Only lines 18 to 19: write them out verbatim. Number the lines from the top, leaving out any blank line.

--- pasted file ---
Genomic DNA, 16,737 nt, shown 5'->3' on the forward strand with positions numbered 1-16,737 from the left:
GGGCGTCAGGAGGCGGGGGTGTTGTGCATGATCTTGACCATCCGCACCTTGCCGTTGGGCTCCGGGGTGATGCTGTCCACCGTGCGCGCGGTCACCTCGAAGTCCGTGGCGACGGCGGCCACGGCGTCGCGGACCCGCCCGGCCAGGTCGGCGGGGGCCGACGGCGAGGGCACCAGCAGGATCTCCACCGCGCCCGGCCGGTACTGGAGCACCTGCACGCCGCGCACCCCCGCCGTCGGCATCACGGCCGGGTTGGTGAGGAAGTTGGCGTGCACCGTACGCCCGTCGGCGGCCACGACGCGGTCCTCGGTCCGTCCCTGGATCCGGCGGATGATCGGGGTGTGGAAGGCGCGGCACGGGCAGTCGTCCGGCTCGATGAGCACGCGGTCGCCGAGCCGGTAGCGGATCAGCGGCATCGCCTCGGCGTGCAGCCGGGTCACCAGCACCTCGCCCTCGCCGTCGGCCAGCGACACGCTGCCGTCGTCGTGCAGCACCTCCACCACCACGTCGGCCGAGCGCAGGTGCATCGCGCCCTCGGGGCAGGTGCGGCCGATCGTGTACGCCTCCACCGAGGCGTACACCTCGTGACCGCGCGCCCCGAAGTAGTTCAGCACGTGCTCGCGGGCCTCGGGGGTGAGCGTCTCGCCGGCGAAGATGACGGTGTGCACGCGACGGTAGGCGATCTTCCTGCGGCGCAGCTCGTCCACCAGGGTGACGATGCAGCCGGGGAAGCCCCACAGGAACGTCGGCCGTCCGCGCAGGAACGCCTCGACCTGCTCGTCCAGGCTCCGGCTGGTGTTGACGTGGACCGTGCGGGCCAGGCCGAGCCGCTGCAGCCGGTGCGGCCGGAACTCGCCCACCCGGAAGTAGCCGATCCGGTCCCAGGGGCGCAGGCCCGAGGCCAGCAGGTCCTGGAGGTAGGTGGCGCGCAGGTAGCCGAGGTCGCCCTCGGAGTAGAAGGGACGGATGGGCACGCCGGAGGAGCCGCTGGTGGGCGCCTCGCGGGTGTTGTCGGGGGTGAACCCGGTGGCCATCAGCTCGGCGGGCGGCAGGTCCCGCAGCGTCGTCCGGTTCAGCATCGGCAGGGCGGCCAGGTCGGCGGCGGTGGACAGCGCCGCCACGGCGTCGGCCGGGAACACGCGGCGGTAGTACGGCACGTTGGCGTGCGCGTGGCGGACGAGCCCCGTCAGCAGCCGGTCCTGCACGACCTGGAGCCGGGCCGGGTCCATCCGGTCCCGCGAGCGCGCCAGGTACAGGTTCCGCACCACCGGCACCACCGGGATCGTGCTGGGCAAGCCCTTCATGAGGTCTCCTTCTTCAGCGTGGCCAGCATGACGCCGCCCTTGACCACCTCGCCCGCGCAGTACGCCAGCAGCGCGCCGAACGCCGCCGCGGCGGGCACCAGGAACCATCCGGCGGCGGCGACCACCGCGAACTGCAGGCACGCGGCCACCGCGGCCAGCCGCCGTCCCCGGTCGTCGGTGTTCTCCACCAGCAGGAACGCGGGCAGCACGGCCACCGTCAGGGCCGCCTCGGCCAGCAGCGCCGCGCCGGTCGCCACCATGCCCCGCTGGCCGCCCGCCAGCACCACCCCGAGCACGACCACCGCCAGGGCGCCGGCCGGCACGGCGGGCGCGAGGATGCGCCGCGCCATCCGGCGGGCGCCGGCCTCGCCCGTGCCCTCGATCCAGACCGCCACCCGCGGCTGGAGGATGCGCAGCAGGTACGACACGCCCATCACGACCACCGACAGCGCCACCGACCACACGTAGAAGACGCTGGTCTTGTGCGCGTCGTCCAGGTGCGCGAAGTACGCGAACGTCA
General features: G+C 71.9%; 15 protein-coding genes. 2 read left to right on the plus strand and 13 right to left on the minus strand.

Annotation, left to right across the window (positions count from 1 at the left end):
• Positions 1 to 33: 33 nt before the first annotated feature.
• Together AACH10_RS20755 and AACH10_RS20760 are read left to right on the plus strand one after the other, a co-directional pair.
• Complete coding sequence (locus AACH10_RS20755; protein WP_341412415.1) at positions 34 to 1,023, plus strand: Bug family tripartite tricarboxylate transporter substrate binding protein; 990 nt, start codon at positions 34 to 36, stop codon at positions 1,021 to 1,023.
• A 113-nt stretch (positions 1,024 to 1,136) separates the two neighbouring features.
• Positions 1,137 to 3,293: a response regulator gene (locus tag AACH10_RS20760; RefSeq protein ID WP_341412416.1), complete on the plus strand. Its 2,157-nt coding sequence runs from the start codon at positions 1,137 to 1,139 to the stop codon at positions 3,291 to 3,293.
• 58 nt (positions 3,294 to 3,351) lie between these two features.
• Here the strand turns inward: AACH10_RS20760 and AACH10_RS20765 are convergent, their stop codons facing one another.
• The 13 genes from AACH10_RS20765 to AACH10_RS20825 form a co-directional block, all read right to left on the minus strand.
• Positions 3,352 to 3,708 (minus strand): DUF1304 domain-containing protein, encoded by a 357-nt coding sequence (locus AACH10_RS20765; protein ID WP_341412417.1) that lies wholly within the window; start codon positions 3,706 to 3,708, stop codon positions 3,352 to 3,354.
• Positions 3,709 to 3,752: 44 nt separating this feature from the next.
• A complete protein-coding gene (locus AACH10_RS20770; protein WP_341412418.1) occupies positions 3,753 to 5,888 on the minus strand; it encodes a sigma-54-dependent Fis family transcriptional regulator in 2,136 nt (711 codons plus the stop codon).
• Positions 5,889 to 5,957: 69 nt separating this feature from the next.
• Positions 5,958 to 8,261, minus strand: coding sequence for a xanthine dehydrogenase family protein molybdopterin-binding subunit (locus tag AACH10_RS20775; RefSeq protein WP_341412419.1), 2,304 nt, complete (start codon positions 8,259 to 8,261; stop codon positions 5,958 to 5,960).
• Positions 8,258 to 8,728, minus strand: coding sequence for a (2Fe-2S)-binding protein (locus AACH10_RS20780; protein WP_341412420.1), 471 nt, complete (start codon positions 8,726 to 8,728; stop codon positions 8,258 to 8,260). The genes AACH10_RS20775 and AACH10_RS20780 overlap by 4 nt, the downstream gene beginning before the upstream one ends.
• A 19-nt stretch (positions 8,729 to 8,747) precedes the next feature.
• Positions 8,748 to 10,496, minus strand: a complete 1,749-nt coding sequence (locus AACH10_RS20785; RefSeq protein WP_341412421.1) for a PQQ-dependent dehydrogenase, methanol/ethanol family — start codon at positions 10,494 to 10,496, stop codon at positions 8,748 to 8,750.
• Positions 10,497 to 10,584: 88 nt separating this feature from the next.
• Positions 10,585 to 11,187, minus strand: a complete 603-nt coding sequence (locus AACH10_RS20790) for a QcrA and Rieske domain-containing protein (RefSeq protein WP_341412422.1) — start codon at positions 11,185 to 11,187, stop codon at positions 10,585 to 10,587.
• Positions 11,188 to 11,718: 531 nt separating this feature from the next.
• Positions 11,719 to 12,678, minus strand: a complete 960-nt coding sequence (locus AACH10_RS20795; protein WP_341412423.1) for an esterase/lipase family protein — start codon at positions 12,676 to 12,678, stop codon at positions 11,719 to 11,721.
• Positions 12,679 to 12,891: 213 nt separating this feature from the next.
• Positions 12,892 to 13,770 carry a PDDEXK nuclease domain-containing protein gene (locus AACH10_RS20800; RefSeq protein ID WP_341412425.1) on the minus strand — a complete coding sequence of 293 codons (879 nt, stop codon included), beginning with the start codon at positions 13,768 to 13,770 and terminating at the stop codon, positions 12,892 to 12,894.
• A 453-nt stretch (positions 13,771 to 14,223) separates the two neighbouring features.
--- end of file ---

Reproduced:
• Positions 8,258 to 8,728, minus strand: coding sequence for a (2Fe-2S)-binding protein (locus AACH10_RS20780; protein WP_341412420.1), 471 nt, complete (start codon positions 8,726 to 8,728; stop codon positions 8,258 to 8,260). The genes AACH10_RS20775 and AACH10_RS20780 overlap by 4 nt, the downstream gene beginning before the upstream one ends.
• A 19-nt stretch (positions 8,729 to 8,747) precedes the next feature.